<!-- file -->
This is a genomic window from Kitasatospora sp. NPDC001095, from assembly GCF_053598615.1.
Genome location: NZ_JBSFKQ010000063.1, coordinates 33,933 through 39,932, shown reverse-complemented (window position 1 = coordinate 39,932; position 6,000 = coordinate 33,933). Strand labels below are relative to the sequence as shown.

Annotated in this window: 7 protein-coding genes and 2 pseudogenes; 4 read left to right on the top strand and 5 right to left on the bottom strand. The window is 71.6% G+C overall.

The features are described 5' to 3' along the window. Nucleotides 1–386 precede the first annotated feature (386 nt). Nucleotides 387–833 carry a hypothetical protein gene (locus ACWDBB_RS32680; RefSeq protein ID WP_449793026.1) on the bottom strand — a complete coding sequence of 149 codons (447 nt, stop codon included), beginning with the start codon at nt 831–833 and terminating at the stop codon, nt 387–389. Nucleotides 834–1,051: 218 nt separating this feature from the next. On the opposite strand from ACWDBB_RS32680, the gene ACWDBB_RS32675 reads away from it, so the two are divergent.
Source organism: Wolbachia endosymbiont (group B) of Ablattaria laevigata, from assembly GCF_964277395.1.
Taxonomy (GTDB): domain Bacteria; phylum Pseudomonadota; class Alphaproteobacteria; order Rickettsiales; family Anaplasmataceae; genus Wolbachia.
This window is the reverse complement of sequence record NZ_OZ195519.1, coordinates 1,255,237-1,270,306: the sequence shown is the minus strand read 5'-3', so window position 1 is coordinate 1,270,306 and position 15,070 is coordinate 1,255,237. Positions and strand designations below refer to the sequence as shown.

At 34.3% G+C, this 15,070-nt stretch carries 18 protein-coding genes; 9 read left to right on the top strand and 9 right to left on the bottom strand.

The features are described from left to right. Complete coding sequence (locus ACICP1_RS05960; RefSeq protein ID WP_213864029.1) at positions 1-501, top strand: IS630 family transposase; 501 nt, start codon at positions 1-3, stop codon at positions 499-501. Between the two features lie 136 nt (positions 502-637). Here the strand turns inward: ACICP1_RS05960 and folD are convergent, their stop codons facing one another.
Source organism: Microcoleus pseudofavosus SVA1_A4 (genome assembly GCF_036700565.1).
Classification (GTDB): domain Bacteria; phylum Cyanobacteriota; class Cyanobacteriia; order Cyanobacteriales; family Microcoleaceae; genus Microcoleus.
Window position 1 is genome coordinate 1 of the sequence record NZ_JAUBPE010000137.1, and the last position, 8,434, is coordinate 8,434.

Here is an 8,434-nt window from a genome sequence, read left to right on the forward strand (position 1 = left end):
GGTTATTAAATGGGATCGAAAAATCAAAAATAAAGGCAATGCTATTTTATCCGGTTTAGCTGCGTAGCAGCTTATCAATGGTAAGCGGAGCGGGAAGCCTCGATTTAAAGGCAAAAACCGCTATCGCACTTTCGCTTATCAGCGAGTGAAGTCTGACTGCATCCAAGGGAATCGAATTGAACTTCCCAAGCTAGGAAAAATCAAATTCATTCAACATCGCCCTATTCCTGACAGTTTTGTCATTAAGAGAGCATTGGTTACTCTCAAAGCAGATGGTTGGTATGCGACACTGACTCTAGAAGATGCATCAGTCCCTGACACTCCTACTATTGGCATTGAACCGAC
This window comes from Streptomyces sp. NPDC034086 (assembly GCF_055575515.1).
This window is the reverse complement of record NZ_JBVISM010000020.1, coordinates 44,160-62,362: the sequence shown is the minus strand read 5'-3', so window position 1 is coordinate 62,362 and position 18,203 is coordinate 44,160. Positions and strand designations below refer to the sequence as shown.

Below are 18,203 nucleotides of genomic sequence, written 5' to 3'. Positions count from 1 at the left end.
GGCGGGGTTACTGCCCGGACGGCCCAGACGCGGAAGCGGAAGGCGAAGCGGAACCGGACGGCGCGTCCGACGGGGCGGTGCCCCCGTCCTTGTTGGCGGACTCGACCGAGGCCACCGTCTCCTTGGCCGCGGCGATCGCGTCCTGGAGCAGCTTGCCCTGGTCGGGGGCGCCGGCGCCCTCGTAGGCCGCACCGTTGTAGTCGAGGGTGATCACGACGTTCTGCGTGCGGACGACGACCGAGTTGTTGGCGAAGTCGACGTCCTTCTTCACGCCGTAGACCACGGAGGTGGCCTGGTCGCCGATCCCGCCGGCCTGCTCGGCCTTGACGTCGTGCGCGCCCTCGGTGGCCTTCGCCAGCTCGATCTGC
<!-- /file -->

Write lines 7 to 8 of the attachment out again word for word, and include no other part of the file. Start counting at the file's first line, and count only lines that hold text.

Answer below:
This window is the reverse complement of sequence record NZ_OZ195519.1, coordinates 1,255,237-1,270,306: the sequence shown is the minus strand read 5'-3', so window position 1 is coordinate 1,270,306 and position 15,070 is coordinate 1,255,237. Positions and strand designations below refer to the sequence as shown.

At 34.3% G+C, this 15,070-nt stretch carries 18 protein-coding genes; 9 read left to right on the top strand and 9 right to left on the bottom strand.